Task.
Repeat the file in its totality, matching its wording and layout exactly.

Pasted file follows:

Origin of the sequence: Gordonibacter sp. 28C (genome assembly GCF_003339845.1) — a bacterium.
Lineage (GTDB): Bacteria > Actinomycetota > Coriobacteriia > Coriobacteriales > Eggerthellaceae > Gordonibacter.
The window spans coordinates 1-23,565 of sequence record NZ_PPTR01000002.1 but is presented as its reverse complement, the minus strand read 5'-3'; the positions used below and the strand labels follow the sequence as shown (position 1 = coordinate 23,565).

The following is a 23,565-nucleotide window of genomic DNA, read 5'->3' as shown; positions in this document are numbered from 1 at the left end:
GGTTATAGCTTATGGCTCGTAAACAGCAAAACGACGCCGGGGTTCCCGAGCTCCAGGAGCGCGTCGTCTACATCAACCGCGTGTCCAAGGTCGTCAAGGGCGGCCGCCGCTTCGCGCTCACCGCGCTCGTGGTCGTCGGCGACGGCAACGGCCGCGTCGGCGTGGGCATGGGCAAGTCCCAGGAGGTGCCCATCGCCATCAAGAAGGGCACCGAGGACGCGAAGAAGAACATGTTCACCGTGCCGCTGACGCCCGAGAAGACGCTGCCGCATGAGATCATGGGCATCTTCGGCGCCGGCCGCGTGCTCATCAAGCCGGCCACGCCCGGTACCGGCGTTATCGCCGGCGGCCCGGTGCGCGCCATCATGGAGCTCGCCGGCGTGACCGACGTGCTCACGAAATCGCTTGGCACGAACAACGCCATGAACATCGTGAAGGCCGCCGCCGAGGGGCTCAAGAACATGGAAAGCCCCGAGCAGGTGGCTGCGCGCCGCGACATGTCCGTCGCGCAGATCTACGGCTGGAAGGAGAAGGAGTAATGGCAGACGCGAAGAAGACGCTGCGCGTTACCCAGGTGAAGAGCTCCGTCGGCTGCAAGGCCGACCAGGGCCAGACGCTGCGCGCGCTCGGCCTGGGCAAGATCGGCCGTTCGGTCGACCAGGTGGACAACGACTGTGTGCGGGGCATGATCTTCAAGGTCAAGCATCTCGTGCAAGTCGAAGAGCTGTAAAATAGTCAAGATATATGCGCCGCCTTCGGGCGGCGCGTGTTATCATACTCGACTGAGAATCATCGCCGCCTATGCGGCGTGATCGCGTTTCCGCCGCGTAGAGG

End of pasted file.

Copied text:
Origin of the sequence: Gordonibacter sp. 28C (genome assembly GCF_003339845.1) — a bacterium.
Lineage (GTDB): Bacteria > Actinomycetota > Coriobacteriia > Coriobacteriales > Eggerthellaceae > Gordonibacter.
The window spans coordinates 1-23,565 of sequence record NZ_PPTR01000002.1 but is presented as its reverse complement, the minus strand read 5'-3'; the positions used below and the strand labels follow the sequence as shown (position 1 = coordinate 23,565).

The following is a 23,565-nucleotide window of genomic DNA, read 5'->3' as shown; positions in this document are numbered from 1 at the left end:
GGTTATAGCTTATGGCTCGTAAACAGCAAAACGACGCCGGGGTTCCCGAGCTCCAGGAGCGCGTCGTCTACATCAACCGCGTGTCCAAGGTCGTCAAGGGCGGCCGCCGCTTCGCGCTCACCGCGCTCGTGGTCGTCGGCGACGGCAACGGCCGCGTCGGCGTGGGCATGGGCAAGTCCCAGGAGGTGCCCATCGCCATCAAGAAGGGCACCGAGGACGCGAAGAAGAACATGTTCACCGTGCCGCTGACGCCCGAGAAGACGCTGCCGCATGAGATCATGGGCATCTTCGGCGCCGGCCGCGTGCTCATCAAGCCGGCCACGCCCGGTACCGGCGTTATCGCCGGCGGCCCGGTGCGCGCCATCATGGAGCTCGCCGGCGTGACCGACGTGCTCACGAAATCGCTTGGCACGAACAACGCCATGAACATCGTGAAGGCCGCCGCCGAGGGGCTCAAGAACATGGAAAGCCCCGAGCAGGTGGCTGCGCGCCGCGACATGTCCGTCGCGCAGATCTACGGCTGGAAGGAGAAGGAGTAATGGCAGACGCGAAGAAGACGCTGCGCGTTACCCAGGTGAAGAGCTCCGTCGGCTGCAAGGCCGACCAGGGCCAGACGCTGCGCGCGCTCGGCCTGGGCAAGATCGGCCGTTCGGTCGACCAGGTGGACAACGACTGTGTGCGGGGCATGATCTTCAAGGTCAAGCATCTCGTGCAAGTCGAAGAGCTGTAAAATAGTCAAGATATATGCGCCGCCTTCGGGCGGCGCGTGTTATCATACTCGACTGAGAATCATCGCCGCCTATGCGGCGTGATCGCGTTTCCGCCGCGTAGAGG